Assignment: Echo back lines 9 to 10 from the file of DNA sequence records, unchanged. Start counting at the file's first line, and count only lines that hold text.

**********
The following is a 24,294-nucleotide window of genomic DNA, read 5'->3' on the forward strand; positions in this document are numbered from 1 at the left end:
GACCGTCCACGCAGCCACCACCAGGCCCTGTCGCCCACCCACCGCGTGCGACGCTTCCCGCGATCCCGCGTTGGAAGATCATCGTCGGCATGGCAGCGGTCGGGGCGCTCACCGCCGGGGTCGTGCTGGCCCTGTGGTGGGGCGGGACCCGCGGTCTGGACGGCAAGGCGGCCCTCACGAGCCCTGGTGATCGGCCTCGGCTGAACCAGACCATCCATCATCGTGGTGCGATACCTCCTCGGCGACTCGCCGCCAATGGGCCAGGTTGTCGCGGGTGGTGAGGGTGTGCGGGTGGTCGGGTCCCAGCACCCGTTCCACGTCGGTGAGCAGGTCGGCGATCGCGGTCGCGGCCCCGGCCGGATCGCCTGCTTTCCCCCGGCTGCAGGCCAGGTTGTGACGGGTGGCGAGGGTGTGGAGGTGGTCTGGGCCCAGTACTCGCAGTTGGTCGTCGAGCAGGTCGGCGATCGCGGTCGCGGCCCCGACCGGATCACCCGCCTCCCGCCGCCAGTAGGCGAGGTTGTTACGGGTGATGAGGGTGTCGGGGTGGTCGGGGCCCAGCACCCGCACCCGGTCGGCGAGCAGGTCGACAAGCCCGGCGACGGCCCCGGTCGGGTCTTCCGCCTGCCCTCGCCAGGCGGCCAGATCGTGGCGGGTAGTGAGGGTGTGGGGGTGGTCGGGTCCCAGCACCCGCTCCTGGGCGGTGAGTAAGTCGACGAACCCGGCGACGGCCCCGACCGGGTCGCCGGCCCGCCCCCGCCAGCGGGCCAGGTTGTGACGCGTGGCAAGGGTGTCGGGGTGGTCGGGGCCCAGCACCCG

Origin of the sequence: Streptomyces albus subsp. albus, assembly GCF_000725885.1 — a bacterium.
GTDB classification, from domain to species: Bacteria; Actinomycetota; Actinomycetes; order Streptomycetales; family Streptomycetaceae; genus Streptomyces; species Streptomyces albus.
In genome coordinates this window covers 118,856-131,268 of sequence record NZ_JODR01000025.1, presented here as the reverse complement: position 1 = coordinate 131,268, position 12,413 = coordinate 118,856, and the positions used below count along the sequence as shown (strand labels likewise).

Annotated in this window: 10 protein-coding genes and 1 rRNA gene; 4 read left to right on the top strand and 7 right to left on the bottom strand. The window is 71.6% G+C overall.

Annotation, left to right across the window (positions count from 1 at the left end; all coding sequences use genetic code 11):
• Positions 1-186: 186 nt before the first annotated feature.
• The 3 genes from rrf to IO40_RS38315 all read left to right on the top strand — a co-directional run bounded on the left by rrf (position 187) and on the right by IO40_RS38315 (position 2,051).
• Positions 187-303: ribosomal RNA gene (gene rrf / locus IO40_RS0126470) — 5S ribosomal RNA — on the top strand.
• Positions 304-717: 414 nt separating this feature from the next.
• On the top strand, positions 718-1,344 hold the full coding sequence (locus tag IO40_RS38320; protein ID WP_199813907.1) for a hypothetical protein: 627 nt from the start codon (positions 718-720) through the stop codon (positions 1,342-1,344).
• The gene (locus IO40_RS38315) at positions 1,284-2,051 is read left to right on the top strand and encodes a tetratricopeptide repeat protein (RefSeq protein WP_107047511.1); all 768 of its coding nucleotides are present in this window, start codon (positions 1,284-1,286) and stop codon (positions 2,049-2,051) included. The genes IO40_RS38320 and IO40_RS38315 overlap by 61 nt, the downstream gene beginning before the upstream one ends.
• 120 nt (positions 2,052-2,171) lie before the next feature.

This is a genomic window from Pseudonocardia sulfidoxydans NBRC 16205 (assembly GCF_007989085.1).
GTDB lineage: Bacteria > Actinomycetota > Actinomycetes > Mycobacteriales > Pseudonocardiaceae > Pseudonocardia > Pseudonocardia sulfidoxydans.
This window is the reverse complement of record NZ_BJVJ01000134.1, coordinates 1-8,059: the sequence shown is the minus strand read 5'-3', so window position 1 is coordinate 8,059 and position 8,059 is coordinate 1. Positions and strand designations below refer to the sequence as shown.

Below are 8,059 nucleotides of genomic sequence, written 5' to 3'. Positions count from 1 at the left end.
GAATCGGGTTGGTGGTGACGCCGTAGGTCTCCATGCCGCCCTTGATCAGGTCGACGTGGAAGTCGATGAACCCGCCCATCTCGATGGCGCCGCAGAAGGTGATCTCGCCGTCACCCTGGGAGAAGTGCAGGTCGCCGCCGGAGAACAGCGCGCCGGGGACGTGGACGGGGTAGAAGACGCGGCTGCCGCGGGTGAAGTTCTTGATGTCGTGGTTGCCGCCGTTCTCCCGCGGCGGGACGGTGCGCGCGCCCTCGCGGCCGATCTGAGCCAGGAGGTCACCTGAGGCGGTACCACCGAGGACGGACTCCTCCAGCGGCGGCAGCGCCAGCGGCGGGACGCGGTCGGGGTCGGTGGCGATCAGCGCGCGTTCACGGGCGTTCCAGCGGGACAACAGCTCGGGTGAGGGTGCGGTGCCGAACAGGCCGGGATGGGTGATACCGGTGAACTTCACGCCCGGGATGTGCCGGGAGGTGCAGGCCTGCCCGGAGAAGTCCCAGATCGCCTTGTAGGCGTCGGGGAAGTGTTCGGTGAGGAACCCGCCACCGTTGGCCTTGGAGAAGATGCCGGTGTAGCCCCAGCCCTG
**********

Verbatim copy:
• The 3 genes from rrf to IO40_RS38315 all read left to right on the top strand — a co-directional run bounded on the left by rrf (position 187) and on the right by IO40_RS38315 (position 2,051).
• Positions 187-303: ribosomal RNA gene (gene rrf / locus IO40_RS0126470) — 5S ribosomal RNA — on the top strand.